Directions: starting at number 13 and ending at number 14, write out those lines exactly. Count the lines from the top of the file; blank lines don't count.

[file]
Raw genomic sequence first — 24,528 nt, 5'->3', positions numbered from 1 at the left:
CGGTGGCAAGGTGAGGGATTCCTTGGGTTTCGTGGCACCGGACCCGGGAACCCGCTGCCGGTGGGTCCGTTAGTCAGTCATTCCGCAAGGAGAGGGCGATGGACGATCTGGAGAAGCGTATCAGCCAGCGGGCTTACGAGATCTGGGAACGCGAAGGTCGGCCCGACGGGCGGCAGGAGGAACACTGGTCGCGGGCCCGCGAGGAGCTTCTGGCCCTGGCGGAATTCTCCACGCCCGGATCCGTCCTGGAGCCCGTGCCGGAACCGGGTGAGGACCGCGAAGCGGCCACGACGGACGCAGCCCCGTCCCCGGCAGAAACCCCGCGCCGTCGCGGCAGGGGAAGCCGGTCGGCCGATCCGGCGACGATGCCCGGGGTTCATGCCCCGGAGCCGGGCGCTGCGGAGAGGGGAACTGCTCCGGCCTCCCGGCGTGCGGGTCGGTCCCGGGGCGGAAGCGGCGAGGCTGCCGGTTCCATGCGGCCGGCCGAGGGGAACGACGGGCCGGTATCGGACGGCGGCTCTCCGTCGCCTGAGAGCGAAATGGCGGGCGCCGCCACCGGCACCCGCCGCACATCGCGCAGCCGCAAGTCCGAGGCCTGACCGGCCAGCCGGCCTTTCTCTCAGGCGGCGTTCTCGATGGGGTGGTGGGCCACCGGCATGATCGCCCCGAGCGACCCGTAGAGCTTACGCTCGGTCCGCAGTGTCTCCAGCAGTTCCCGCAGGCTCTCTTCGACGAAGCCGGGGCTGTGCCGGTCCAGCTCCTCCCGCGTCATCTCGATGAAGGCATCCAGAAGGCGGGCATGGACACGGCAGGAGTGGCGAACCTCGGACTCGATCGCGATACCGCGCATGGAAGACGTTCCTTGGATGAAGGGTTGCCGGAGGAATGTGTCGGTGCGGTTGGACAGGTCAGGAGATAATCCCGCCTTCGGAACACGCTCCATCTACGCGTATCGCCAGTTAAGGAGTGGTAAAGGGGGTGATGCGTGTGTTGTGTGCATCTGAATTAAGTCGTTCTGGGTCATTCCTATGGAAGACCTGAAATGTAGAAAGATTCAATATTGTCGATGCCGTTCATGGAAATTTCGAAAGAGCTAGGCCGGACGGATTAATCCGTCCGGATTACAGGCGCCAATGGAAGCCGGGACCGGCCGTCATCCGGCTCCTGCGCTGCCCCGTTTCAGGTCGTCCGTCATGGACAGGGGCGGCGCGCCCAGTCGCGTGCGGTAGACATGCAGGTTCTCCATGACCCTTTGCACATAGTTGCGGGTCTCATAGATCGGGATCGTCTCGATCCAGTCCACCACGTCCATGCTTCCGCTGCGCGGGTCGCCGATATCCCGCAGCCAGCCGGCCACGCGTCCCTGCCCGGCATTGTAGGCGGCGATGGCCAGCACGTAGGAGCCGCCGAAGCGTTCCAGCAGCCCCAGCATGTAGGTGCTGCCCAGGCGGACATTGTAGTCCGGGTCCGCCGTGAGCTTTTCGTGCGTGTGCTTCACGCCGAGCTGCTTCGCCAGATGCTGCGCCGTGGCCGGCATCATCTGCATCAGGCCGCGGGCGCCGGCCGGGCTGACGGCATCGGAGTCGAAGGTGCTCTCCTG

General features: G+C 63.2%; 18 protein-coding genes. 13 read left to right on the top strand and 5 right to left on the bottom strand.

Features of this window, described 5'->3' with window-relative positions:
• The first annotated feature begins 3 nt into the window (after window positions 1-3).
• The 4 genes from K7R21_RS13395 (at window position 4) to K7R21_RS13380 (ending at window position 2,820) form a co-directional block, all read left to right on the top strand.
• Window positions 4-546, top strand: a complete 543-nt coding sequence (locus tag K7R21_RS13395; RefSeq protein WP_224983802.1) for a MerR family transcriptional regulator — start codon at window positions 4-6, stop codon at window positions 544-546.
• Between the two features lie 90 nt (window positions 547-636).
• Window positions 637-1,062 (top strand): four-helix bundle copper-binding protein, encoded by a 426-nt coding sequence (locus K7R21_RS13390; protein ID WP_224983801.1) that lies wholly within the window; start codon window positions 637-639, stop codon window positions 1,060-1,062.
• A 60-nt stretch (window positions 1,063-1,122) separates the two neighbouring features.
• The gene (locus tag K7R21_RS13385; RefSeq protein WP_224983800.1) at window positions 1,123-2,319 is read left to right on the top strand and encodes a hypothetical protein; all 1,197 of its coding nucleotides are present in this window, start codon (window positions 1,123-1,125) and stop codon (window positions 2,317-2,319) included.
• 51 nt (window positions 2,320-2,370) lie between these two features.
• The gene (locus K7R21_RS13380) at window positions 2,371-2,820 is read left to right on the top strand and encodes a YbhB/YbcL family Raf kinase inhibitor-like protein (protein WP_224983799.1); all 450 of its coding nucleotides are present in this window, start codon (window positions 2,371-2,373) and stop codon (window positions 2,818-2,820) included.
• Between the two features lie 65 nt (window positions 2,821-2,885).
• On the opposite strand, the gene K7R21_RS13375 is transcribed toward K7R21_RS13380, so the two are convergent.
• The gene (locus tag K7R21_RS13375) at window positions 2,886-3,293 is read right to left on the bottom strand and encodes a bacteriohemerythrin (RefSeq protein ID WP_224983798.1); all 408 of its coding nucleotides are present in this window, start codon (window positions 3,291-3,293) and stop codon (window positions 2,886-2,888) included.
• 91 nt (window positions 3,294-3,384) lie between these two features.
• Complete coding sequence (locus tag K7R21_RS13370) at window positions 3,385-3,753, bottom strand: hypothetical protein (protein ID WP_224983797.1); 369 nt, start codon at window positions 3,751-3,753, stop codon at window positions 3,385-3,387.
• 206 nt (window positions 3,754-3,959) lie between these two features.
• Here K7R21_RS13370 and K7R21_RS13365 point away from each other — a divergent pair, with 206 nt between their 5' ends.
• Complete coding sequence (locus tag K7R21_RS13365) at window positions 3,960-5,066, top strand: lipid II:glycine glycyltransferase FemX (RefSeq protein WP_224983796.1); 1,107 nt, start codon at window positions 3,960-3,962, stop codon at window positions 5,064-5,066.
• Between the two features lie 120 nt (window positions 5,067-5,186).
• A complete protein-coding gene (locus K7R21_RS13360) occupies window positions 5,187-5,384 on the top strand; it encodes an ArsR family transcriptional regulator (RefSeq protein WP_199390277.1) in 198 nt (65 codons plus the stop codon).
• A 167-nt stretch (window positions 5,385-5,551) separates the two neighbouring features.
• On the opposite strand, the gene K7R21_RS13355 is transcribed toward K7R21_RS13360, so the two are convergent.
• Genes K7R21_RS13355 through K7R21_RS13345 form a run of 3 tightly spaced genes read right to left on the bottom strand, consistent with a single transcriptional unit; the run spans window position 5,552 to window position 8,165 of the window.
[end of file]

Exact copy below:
• The gene (locus K7R21_RS13380) at window positions 2,371-2,820 is read left to right on the top strand and encodes a YbhB/YbcL family Raf kinase inhibitor-like protein (protein WP_224983799.1); all 450 of its coding nucleotides are present in this window, start codon (window positions 2,371-2,373) and stop codon (window positions 2,818-2,820) included.
• Between the two features lie 65 nt (window positions 2,821-2,885).